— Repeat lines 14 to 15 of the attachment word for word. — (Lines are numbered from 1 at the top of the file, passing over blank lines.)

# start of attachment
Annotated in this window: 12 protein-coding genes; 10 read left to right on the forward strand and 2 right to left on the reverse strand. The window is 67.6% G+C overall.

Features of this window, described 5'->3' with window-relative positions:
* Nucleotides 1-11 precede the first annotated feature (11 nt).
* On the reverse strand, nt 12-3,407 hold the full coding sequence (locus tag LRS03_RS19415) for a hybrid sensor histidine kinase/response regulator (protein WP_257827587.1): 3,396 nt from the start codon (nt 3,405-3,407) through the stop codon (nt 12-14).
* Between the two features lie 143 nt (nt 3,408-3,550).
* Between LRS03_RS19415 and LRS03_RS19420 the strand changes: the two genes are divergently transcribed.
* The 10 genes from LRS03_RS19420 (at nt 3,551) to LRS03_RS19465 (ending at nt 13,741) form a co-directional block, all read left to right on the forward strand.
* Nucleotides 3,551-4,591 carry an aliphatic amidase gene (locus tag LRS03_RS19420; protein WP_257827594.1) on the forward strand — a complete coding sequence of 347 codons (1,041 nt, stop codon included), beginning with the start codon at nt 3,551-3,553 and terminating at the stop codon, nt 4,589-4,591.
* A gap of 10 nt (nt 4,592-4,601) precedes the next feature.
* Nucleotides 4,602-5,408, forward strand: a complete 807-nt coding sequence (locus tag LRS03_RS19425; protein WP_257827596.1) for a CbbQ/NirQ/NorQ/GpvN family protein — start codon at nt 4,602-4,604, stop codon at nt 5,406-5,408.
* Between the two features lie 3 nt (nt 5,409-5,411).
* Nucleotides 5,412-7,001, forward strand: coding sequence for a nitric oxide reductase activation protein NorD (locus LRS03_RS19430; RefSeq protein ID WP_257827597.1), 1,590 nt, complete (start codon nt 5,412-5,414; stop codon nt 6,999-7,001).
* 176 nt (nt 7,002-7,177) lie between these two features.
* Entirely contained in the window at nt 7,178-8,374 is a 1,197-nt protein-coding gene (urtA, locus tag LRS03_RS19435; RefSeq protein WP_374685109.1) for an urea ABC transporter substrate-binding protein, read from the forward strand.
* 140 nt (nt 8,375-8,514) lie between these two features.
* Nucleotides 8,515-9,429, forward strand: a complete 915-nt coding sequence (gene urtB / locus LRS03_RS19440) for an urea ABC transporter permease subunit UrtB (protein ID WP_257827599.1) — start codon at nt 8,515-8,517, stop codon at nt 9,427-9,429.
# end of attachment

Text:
* Entirely contained in the window at nt 7,178-8,374 is a 1,197-nt protein-coding gene (urtA, locus tag LRS03_RS19435; RefSeq protein WP_374685109.1) for an urea ABC transporter substrate-binding protein, read from the forward strand.
* 140 nt (nt 8,375-8,514) lie between these two features.